The UK’s biggest gym chain could mount legal action after being told to close its venues in Liverpool, a decree it says has “no scientific basis” and will destroy businesses.
PureGym said it was “extremely disappointed” at being ordered to close seven venues on the back of strict new tier 3 coronavirus restrictions in the area.
Humphrey Cobbold, the chief executive of PureGym, urged politicians to reconsider the “retrograde step which has no scientific basis”. “If they fail to do so …they will be actively contributing to the wilful destruction of a sector that is an essential service where many operators are already in financial distress,” he said.
Businesses would “not stand by and watch this destruction happen”, Cobbold said. “We will consider any and every course of action that can be taken to support our industry and members including recourse to legal processes if that is what it takes.”
One in three public leisure centres in England to remain shut as funds dry up
The government is already facing a legal challenge from within the hospitality industry where leaders have complained that new rules are not based on “tangible scientific evidence” .
Gyms and leisure centres were among the last businesses to reopen in the summer and, to comply with social distancing rules, they have slashed their occupancy levels and introduced stringent cleaning regimes.
The industry argues the safety protocols put in place have worked with the incidence of coronavirus estimated to be one in 100,000, by ukactive, the industry trade body, which has been gathering data since July.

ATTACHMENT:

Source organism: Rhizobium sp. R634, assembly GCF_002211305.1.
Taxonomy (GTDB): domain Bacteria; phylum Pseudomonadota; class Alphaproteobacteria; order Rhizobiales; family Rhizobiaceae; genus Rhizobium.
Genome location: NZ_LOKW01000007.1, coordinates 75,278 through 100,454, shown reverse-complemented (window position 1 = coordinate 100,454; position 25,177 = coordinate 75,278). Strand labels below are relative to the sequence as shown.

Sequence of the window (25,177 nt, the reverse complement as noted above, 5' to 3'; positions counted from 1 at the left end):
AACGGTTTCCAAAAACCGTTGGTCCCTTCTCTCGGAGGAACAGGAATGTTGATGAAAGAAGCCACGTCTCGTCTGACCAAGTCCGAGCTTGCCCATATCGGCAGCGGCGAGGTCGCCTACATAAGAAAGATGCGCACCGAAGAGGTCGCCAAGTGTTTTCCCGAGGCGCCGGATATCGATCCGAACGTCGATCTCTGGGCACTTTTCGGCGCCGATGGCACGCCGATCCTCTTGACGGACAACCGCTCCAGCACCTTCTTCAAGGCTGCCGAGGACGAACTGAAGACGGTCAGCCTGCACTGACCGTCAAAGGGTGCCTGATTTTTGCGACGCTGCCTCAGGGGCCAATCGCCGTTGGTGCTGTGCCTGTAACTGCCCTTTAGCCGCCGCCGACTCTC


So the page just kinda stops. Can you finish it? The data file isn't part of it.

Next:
Glenn Earlam, the chief executive of the David Lloyd chain, said he was “astounded” by the decision to close gyms and leisure centres but allow restaurants to remain open.
“Since our clubs reopened on 25 July we have had just eight cases from over 130,000 member visits in our two clubs in the area at Knowsley and Speke, with, most critically, not a single known in-club transmission case,” Earlam said.
Huw Edwards, the chief executive of ukactive, said there had been no consultation and called for the closures to be delayed while the evidence was reviewed.
“We continue to call for decisions to be made on the latest available scientific and operational evidence from our sector, which to date shows an extremely low prevalence of Covid-19 in our members’ facilities,” he said.
Gym-goers would be “bitterly disappointed to not be able to exercise, especially as the nights get longer and the temperatures colder”, Cobbold added.
“This decision will have a profound impact on some fitness facilities which are in a perilous state after the first lockdown and it will worsen the physical and mental health of the local population.”
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